It forces me to often take stock of all the things I want to do and then choose the most important to do firstly. Because there’s not enough vitality and time to do all the things. (The stock taking itself takes energy too so got to keep that in mind too. And then there’s the need to stop doing the fun thing halfway through because there’s vitality and time needed to clean up too.)

Man. Living ain’t easy. And it’s weird. But the workshop was lovely!
workshop Ecoprinting Wolop Gouda wol ecodyeing

Weird Wool Wednesday: weird socks and things

One Mad sock finished:

With this I am eligible to become “a cheerleader” and receive all the patterns from the competition. If I manage to finish both socks I’ll become an official contender. That’s my goal.

It’s a weird sock… it twists around the foot. Not a comfortable fabric to walk on.

But it’s fun to knit. Online we share progress and woes of wrong stitches and wrong increases and it’s marvelous to see how the different yarns knit up! I could make you a collage but I’m not sure I should share other people’s photo’s. Here’s the link to the ravelry page with all the socks, you may want to have a look for yourself.

Finishing one sock and being part of the Dutch chatter really eggs me on to start the second sock. I want to partake in the competition!

The chatter in the Dutch sock group is such fun. One of the moderators is also an official Sock Madness moderator and gets tons of questions in both the official Sock Madness group and the Dutch group. They have shifts there, to answer questions. One in the States, one in Europe, one in Australasia. No matter when a sock-knitter gets the heebiejeebies, there’s always a moderator to look at her sock and answer.

The Dutch moderator’s shift finished yesterday evening and she said she would finally do some knitting. But she couldn’t show us because it was secret knitting! (they have to test out the Madness patterns in order to give good answers).

That inspired me to draw this for her:

Here ravatar is often the white rabbit from Alice in Wonderland and her name is Haastje-Repje which is Dutch for “hurry hurry!”.

The rabbit is a pun because “haast-je” means “hurry-you” but “haasje” means “little hare”. Us Dutchies put “-je” behind any word to make it small or adorable. We can even make millions small and adorable: “miljoentje”.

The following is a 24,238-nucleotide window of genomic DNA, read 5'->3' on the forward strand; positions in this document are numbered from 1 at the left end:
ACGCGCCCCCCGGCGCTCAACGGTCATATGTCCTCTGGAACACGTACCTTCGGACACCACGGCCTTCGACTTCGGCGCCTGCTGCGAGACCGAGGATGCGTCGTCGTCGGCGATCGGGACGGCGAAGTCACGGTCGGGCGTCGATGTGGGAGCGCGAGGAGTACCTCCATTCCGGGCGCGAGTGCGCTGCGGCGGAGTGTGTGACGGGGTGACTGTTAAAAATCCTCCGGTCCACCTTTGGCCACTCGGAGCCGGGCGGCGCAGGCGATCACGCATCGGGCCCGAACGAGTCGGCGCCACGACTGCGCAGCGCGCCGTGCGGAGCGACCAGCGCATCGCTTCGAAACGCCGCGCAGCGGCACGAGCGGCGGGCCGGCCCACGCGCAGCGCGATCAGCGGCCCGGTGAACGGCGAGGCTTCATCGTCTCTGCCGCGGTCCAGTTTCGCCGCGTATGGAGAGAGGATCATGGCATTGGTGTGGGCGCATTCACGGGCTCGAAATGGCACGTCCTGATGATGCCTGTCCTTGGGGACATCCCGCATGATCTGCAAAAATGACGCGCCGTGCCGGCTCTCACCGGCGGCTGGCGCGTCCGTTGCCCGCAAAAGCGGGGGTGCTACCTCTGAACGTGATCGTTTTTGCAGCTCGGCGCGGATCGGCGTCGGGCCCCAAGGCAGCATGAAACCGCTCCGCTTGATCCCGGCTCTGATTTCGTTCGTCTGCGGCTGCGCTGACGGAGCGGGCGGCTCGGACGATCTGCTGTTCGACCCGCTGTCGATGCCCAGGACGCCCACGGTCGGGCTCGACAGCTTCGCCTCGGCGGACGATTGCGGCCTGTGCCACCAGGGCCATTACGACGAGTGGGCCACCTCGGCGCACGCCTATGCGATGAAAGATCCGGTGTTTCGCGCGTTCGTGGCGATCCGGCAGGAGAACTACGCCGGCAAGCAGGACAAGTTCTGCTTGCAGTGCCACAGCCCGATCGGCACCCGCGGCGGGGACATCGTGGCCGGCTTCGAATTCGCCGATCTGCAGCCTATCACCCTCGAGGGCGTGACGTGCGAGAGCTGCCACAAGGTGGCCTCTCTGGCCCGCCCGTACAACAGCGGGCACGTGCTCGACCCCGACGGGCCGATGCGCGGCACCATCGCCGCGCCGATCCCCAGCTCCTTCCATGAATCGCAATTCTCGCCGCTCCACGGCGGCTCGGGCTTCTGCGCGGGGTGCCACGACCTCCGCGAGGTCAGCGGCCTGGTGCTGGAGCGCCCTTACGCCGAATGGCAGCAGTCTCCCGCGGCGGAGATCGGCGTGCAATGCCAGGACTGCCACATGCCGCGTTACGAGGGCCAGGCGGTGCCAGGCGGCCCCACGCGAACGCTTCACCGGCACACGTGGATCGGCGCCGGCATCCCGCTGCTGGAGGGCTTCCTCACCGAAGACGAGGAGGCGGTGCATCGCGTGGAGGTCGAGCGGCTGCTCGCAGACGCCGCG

When her shift ended and she said she finally got to knit some for herself, I just saw Haastjerepje at home, knitting on secret projects and  still us knitters keeping on asking questions and approval.

She laughed 🙂 and then she used it as her ravatar! Yay!

More mad sock knitting:

This is a “Magic ball”. It’s the skein of plant dyed sock yarn, from Wolop. Indigo! I already started knitting socks with it but then I won a swap and she reskeined the ball and hid all kinds of presents in it. As I knit the presents will become available. Talk about motivation to knit!

No SSS here. Second Sock Syndrome.

No SCS either, second cardi syndrome. I just cast on for another one. I’ve got about 6 on the needles now (7? 8?) of which 4 are active.

And now for something completely different: a Zorro update! Pip the kitten has settled down and is now an absolute happy cat:

Zorro cat update
He lives in Amsterdam and he’s a big brother now. He has become even more relaxed. And he doesn’t scramble for his food anymore. I didn’t know that was possible!
So happy 🙂

The last bit of news is that my house is at the dentist:
Orly Endevoets voegherstel Den Bosch
Men are drilling away all day, replacing the bits of mortar between the bricks. I’ve fled to the cabin for a few day because I couldn’t stand the noise anymore. Lillepoes is with me. We’ve been here two nights and right now we’re packing up to move back. I’ve been told today is the last day of noise.
Lillepoes has been very happy, to have me here to herself 🙂
We’ve done a lot of cat-on-lap and knitting-on-cat.

First of December: celebrating Wolop and its Advent Calendar

December the first!
Day one of the Wolop Advent Calendar. AND I went and visited Wolop because today it is one year that the company is in business.

I wore my city outfit. With this fantastic vintage bag.
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It had knitting in it. And felted clogs. People on the train must have chuckled.
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I got several compliments while walking through the old city of Gouda though 🙂

But first: the Wolop Advent Box! This is how it looked this morning:

I’ve added some basic colours in the same yarn baseL white, blue, dark brown, grey and the left over of my light purple sock blanket. This way I can combine whatever colour I get into a piece of stranded knitting with enough contrast.

First colour of my Advent Calendar: PINK!
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Happy Birthday Wolop!